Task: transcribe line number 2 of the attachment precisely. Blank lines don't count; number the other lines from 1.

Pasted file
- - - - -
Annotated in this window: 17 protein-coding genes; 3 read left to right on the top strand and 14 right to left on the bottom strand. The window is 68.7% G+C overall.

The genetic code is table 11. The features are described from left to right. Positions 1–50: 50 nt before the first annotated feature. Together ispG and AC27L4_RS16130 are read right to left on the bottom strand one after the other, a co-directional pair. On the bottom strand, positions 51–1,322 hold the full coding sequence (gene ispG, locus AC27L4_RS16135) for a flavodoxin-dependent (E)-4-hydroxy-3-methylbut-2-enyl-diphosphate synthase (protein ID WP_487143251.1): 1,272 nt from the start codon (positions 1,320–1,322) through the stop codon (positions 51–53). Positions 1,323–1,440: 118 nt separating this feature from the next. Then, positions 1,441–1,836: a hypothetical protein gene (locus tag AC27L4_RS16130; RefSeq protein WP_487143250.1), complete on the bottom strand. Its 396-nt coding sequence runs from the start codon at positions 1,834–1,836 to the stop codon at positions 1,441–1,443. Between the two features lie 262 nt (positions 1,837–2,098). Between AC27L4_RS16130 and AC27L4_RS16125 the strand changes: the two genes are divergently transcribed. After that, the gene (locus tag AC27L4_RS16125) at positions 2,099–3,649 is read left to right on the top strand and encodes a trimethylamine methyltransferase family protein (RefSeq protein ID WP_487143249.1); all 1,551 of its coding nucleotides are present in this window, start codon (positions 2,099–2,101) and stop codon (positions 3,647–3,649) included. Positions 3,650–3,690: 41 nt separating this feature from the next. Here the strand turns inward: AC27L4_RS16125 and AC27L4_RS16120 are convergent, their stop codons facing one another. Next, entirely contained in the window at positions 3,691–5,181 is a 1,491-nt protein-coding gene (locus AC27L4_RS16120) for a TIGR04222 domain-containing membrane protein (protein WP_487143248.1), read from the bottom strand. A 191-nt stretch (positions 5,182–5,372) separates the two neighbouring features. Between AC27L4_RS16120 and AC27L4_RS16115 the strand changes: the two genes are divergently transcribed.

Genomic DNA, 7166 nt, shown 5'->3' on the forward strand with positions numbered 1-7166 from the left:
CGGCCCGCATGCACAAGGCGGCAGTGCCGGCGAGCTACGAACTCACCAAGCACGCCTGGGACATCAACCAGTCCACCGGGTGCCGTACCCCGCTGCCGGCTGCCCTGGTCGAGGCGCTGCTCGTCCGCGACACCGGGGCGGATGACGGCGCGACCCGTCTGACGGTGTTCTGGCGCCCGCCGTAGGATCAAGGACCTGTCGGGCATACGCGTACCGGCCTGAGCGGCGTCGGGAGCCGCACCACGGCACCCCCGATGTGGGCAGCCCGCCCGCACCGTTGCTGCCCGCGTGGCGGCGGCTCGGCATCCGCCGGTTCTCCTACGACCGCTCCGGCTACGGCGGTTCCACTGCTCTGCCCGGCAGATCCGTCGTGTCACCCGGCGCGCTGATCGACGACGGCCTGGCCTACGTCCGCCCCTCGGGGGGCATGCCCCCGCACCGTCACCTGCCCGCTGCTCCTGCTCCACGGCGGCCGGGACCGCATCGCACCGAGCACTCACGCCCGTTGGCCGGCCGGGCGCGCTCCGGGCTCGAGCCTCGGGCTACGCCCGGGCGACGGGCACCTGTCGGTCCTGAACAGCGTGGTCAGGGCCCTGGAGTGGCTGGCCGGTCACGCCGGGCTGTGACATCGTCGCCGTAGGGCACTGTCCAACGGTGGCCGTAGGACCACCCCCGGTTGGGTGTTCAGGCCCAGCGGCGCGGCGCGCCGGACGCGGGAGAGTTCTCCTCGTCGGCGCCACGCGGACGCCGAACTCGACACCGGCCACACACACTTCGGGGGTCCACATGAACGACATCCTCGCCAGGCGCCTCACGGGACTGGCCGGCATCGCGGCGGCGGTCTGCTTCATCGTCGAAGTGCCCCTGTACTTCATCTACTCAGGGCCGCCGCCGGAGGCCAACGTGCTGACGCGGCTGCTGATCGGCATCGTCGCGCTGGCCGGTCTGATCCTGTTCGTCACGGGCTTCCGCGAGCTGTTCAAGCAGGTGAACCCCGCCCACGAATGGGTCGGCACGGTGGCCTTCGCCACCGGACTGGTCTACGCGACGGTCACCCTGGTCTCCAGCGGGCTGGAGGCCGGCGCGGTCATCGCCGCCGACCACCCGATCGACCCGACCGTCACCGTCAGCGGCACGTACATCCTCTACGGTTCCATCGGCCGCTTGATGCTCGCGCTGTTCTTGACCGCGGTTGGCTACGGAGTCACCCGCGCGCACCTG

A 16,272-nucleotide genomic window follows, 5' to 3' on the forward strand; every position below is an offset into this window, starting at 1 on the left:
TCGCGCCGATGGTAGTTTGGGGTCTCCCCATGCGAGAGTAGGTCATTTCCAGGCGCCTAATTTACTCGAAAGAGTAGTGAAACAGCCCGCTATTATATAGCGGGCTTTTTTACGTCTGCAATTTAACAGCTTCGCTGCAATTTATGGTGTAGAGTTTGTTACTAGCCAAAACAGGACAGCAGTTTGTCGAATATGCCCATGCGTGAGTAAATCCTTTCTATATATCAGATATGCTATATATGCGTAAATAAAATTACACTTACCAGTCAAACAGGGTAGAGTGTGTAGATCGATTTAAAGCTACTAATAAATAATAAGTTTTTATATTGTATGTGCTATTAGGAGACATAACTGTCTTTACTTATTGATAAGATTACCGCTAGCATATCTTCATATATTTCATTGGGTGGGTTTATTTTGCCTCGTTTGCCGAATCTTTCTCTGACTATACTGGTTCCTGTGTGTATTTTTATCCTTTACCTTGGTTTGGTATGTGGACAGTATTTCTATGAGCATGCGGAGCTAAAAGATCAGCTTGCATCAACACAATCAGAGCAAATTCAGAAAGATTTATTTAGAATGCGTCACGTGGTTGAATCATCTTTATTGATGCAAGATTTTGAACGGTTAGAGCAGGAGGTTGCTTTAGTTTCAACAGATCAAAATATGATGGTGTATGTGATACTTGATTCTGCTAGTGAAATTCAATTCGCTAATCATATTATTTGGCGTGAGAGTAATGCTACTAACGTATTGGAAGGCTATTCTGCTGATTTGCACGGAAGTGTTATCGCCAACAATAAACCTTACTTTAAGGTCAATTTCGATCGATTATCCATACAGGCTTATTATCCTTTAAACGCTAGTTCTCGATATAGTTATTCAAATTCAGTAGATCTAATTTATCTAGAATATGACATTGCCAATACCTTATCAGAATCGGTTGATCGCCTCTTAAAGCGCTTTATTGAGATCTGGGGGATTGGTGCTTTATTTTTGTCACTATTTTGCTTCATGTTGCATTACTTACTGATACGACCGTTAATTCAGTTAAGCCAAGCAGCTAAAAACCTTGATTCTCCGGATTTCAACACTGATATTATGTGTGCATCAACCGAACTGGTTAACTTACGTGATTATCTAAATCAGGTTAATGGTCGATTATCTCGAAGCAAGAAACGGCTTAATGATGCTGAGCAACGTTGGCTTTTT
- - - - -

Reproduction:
The genetic code is table 11. The features are described from left to right. Positions 1–50: 50 nt before the first annotated feature. Together ispG and AC27L4_RS16130 are read right to left on the bottom strand one after the other, a co-directional pair. On the bottom strand, positions 51–1,322 hold the full coding sequence (gene ispG, locus AC27L4_RS16135) for a flavodoxin-dependent (E)-4-hydroxy-3-methylbut-2-enyl-diphosphate synthase (protein ID WP_487143251.1): 1,272 nt from the start codon (positions 1,320–1,322) through the stop codon (positions 51–53). Positions 1,323–1,440: 118 nt separating this feature from the next. Then, positions 1,441–1,836: a hypothetical protein gene (locus tag AC27L4_RS16130; RefSeq protein WP_487143250.1), complete on the bottom strand. Its 396-nt coding sequence runs from the start codon at positions 1,834–1,836 to the stop codon at positions 1,441–1,443. Between the two features lie 262 nt (positions 1,837–2,098). Between AC27L4_RS16130 and AC27L4_RS16125 the strand changes: the two genes are divergently transcribed. After that, the gene (locus tag AC27L4_RS16125) at positions 2,099–3,649 is read left to right on the top strand and encodes a trimethylamine methyltransferase family protein (RefSeq protein ID WP_487143249.1); all 1,551 of its coding nucleotides are present in this window, start codon (positions 2,099–2,101) and stop codon (positions 3,647–3,649) included. Positions 3,650–3,690: 41 nt separating this feature from the next. Here the strand turns inward: AC27L4_RS16125 and AC27L4_RS16120 are convergent, their stop codons facing one another. Next, entirely contained in the window at positions 3,691–5,181 is a 1,491-nt protein-coding gene (locus AC27L4_RS16120) for a TIGR04222 domain-containing membrane protein (protein WP_487143248.1), read from the bottom strand. A 191-nt stretch (positions 5,182–5,372) separates the two neighbouring features. Between AC27L4_RS16120 and AC27L4_RS16115 the strand changes: the two genes are divergently transcribed.